Unplug from Social Media and Plug-Into the wild!

Humans have always been connected with each other. It is deep within our nature to seek out the approval of others and to have them linked to us in some form or fashion. In the modern era that means we spend a lot of time, effort, and energy attempting to connect with friends, family, and even strangers online. Social media allows us to share our stories, photos, and video from our adventures and it gives people a platform to share thoughts and ideas. We now appear to be more connected to each other than ever before in human history.

This, of course, presents a unique problem for people. We have managed to evolve the world around us faster than we have evolved our minds and bodies. Humans are still very much “in the woods” when it comes to our evolutionary history. Given the whole span of human history, we have only spent the last few hundred or so years where we are not as dependent on nature in order to survive. This is where the problem comes in, for all the connections we have we need now more than ever to have a stronger connection with the wild, by unplugging.

What do I mean exactly by unplugging? I mean most of us rely on some form of modern technology for camping, hunting, fishing, hiking, and other outdoor activities. We use the GPS to find locations or to geo-cache. We use our as cameras a lot but I personally use my phone to store maps and other information (like fishing locations) for easy access. So I am not talking about ditching these great tools to return to a more old school style approach.

What I mean by unplugging is getting away from the “modern” and connected world so that we have time to recharge and reset our own internal computers and systems. To really explain why we need to experience this lapse in connection, I will explain what happens to us and social media.

Time spent on social media is essentially a lot like a drug, and it’s quite an addicting one at that, so its hard to really see what I am explaining as a problem. When we are on social media we are all looking for instant gratification, we all want to feel those wonderful endorphins when someone “likes” or shares our posts. We all want that justification that what we say, think, and do is justifiable to others. It’s our constant search for approval and validation that drives us to stay on social media.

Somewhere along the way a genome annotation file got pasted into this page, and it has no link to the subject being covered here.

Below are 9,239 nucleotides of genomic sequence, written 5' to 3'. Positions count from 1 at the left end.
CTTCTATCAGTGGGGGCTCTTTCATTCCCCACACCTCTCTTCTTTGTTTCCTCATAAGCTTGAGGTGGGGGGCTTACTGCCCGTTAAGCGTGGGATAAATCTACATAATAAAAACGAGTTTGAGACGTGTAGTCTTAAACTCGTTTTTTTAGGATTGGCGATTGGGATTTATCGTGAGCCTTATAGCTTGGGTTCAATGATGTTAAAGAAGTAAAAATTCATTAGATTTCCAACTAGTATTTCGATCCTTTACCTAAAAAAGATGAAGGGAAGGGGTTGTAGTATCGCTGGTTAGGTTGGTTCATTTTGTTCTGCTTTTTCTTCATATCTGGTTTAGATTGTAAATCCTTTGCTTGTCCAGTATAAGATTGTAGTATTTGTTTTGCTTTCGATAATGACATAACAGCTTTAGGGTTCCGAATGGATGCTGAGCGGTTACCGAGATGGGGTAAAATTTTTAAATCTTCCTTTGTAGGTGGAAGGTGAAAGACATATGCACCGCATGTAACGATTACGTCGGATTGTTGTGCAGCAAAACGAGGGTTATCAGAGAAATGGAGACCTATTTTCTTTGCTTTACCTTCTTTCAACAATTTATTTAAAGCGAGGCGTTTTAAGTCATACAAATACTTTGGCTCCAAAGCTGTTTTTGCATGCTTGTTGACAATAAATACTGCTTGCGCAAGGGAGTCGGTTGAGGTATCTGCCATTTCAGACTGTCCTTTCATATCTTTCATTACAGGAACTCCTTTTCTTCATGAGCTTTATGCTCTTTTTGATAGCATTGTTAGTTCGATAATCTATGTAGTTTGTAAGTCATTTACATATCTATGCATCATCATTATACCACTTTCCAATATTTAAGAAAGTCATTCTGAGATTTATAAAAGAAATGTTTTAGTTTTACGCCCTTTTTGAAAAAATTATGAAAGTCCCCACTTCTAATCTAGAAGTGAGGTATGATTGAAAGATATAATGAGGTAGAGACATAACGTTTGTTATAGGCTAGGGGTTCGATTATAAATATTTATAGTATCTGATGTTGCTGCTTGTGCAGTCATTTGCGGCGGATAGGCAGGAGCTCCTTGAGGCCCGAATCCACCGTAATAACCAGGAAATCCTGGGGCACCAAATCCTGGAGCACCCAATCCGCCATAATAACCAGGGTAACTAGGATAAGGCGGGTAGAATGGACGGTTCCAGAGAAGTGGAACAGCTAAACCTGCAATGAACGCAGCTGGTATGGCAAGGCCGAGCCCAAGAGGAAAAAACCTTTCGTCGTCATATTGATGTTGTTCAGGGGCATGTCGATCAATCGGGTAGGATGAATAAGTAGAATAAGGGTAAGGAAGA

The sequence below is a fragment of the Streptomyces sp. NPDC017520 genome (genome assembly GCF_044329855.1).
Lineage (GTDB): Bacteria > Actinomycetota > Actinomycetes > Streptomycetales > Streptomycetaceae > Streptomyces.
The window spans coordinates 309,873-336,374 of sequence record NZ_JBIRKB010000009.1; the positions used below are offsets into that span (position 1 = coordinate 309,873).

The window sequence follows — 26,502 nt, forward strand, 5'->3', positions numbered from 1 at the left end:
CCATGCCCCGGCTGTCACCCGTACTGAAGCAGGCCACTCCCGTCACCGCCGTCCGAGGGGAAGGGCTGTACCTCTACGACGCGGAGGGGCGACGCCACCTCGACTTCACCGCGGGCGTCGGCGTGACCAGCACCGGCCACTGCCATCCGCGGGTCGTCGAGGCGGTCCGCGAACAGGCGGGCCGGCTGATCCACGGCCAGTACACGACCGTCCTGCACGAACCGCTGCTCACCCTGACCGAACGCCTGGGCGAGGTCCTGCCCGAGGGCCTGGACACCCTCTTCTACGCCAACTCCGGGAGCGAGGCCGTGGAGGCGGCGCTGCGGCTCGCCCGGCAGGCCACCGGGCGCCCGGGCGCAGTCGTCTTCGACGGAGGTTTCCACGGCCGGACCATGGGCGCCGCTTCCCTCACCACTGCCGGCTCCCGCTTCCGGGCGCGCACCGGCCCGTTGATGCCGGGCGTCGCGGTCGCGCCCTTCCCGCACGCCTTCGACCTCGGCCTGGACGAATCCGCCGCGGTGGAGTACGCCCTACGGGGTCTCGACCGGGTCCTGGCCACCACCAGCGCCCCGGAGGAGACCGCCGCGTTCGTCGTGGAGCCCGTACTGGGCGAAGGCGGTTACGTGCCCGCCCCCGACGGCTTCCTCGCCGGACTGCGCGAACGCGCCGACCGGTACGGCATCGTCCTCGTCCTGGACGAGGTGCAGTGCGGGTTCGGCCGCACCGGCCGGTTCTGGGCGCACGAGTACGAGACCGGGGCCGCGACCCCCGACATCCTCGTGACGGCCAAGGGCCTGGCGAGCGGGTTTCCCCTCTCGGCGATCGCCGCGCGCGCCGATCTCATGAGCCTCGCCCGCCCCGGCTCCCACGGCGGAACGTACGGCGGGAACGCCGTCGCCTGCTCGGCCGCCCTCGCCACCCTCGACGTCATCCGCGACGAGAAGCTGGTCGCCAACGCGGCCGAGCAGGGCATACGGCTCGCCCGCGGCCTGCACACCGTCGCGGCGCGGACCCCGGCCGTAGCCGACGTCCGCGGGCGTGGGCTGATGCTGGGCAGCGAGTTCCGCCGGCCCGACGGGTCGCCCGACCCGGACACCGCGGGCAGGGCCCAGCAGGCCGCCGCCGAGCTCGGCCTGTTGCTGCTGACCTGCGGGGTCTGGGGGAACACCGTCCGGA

Going out into the woods and going away from all of that rests that system within us…you start to care less and less about that “online” validation because you have replaced that feeling with something else, more tangible. You get pride, self-confidence, and the ability to endure.

When we step outside of our modern lives and go out into the wild with just what we have on our backs to set up camp, fish, or whatever outdoor recreational activity you have planned, something happens. I can sit here and wax poetic all day about what that change “is” but really it’s quite simple and less poetic. When we are in the woods we live deliberately and in the now. Something we do not do in our “modern” lives.

Animals tend to only worry about whether or not they are alive right now, in pain right now, hungry right now or tired right now. They do not worry as much about tomorrow, they do not worry about yesterday, they really only ponder the day in the present. So when we enter the wild we sort of do the same thing, out of necessity. We worry about starting a fire, getting food prepared, fresh water, making our camp comfortable and secure. We start to return to a more stable and natural state. We start to care less about “time” and more about “now”.